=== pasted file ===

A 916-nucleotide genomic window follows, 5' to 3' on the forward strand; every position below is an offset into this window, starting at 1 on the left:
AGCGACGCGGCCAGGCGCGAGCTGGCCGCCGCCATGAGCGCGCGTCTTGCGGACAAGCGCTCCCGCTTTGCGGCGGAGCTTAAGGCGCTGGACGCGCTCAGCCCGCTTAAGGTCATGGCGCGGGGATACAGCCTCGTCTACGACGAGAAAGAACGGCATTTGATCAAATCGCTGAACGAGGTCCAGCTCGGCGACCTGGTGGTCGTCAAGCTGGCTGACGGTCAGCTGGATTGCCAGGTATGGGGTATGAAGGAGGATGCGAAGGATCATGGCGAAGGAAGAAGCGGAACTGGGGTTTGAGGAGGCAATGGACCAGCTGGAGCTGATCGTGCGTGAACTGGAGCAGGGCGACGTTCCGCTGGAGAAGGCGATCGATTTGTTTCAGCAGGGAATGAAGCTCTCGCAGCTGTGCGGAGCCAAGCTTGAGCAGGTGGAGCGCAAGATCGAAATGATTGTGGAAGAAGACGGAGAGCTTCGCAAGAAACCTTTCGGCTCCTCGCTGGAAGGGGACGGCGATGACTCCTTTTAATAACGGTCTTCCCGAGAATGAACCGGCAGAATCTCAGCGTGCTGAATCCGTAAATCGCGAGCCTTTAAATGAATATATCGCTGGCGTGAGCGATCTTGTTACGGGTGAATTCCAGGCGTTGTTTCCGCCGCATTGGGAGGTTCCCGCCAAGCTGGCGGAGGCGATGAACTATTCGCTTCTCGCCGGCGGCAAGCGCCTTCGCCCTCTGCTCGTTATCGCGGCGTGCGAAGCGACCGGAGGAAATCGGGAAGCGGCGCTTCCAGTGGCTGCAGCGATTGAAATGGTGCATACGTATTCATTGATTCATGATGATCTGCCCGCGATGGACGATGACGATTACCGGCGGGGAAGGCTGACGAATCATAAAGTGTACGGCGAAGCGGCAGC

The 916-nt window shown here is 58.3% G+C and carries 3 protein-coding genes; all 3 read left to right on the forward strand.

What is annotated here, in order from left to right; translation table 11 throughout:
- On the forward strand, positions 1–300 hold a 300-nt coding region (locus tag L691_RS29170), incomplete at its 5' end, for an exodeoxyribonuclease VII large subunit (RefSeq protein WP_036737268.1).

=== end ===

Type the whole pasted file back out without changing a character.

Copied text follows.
A 916-nucleotide genomic window follows, 5' to 3' on the forward strand; every position below is an offset into this window, starting at 1 on the left:
AGCGACGCGGCCAGGCGCGAGCTGGCCGCCGCCATGAGCGCGCGTCTTGCGGACAAGCGCTCCCGCTTTGCGGCGGAGCTTAAGGCGCTGGACGCGCTCAGCCCGCTTAAGGTCATGGCGCGGGGATACAGCCTCGTCTACGACGAGAAAGAACGGCATTTGATCAAATCGCTGAACGAGGTCCAGCTCGGCGACCTGGTGGTCGTCAAGCTGGCTGACGGTCAGCTGGATTGCCAGGTATGGGGTATGAAGGAGGATGCGAAGGATCATGGCGAAGGAAGAAGCGGAACTGGGGTTTGAGGAGGCAATGGACCAGCTGGAGCTGATCGTGCGTGAACTGGAGCAGGGCGACGTTCCGCTGGAGAAGGCGATCGATTTGTTTCAGCAGGGAATGAAGCTCTCGCAGCTGTGCGGAGCCAAGCTTGAGCAGGTGGAGCGCAAGATCGAAATGATTGTGGAAGAAGACGGAGAGCTTCGCAAGAAACCTTTCGGCTCCTCGCTGGAAGGGGACGGCGATGACTCCTTTTAATAACGGTCTTCCCGAGAATGAACCGGCAGAATCTCAGCGTGCTGAATCCGTAAATCGCGAGCCTTTAAATGAATATATCGCTGGCGTGAGCGATCTTGTTACGGGTGAATTCCAGGCGTTGTTTCCGCCGCATTGGGAGGTTCCCGCCAAGCTGGCGGAGGCGATGAACTATTCGCTTCTCGCCGGCGGCAAGCGCCTTCGCCCTCTGCTCGTTATCGCGGCGTGCGAAGCGACCGGAGGAAATCGGGAAGCGGCGCTTCCAGTGGCTGCAGCGATTGAAATGGTGCATACGTATTCATTGATTCATGATGATCTGCCCGCGATGGACGATGACGATTACCGGCGGGGAAGGCTGACGAATCATAAAGTGTACGGCGAAGCGGCAGC

The 916-nt window shown here is 58.3% G+C and carries 3 protein-coding genes; all 3 read left to right on the forward strand.

What is annotated here, in order from left to right; translation table 11 throughout:
- On the forward strand, positions 1–300 hold a 300-nt coding region (locus tag L691_RS29170), incomplete at its 5' end, for an exodeoxyribonuclease VII large subunit (RefSeq protein WP_036737268.1).